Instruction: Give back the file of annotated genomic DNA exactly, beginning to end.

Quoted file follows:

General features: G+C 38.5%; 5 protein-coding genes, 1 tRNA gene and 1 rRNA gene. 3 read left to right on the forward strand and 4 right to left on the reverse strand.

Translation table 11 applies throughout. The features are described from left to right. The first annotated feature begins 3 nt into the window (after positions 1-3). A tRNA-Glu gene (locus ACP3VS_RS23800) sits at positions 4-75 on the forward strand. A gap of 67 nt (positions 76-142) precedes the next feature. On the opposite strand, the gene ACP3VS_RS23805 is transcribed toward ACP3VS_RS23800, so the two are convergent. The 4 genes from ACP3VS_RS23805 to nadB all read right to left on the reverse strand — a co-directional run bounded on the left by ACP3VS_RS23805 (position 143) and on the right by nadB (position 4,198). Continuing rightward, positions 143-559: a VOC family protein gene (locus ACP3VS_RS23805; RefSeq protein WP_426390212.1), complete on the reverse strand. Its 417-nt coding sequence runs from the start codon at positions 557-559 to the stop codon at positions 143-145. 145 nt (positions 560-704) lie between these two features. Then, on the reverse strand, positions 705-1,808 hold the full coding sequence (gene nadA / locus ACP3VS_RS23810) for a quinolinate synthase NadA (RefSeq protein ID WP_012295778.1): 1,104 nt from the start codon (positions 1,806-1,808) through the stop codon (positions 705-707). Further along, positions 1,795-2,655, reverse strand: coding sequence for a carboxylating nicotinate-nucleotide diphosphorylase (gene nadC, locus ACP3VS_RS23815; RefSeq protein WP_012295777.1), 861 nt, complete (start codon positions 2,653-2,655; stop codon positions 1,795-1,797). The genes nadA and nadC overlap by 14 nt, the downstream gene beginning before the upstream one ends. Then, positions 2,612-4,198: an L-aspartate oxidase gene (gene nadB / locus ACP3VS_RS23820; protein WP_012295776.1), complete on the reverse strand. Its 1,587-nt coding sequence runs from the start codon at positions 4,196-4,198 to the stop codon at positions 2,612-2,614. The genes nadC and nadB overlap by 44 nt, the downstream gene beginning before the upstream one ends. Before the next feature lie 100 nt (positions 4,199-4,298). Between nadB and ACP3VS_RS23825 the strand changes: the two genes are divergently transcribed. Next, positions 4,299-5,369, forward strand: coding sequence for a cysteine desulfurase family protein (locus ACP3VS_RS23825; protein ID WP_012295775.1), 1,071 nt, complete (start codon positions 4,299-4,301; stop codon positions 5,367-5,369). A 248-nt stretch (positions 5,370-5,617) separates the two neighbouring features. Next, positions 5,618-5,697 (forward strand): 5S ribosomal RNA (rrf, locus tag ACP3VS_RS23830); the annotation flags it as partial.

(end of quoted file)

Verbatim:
General features: G+C 38.5%; 5 protein-coding genes, 1 tRNA gene and 1 rRNA gene. 3 read left to right on the forward strand and 4 right to left on the reverse strand.

Translation table 11 applies throughout. The features are described from left to right. The first annotated feature begins 3 nt into the window (after positions 1-3). A tRNA-Glu gene (locus ACP3VS_RS23800) sits at positions 4-75 on the forward strand. A gap of 67 nt (positions 76-142) precedes the next feature. On the opposite strand, the gene ACP3VS_RS23805 is transcribed toward ACP3VS_RS23800, so the two are convergent. The 4 genes from ACP3VS_RS23805 to nadB all read right to left on the reverse strand — a co-directional run bounded on the left by ACP3VS_RS23805 (position 143) and on the right by nadB (position 4,198). Continuing rightward, positions 143-559: a VOC family protein gene (locus ACP3VS_RS23805; RefSeq protein WP_426390212.1), complete on the reverse strand. Its 417-nt coding sequence runs from the start codon at positions 557-559 to the stop codon at positions 143-145. 145 nt (positions 560-704) lie between these two features. Then, on the reverse strand, positions 705-1,808 hold the full coding sequence (gene nadA / locus ACP3VS_RS23810) for a quinolinate synthase NadA (RefSeq protein ID WP_012295778.1): 1,104 nt from the start codon (positions 1,806-1,808) through the stop codon (positions 705-707). Further along, positions 1,795-2,655, reverse strand: coding sequence for a carboxylating nicotinate-nucleotide diphosphorylase (gene nadC, locus ACP3VS_RS23815; RefSeq protein WP_012295777.1), 861 nt, complete (start codon positions 2,653-2,655; stop codon positions 1,795-1,797). The genes nadA and nadC overlap by 14 nt, the downstream gene beginning before the upstream one ends. Then, positions 2,612-4,198: an L-aspartate oxidase gene (gene nadB / locus ACP3VS_RS23820; protein WP_012295776.1), complete on the reverse strand. Its 1,587-nt coding sequence runs from the start codon at positions 4,196-4,198 to the stop codon at positions 2,612-2,614. The genes nadC and nadB overlap by 44 nt, the downstream gene beginning before the upstream one ends. Before the next feature lie 100 nt (positions 4,199-4,298). Between nadB and ACP3VS_RS23825 the strand changes: the two genes are divergently transcribed. Next, positions 4,299-5,369, forward strand: coding sequence for a cysteine desulfurase family protein (locus ACP3VS_RS23825; protein ID WP_012295775.1), 1,071 nt, complete (start codon positions 4,299-4,301; stop codon positions 5,367-5,369). A 248-nt stretch (positions 5,370-5,617) separates the two neighbouring features. Next, positions 5,618-5,697 (forward strand): 5S ribosomal RNA (rrf, locus tag ACP3VS_RS23830); the annotation flags it as partial.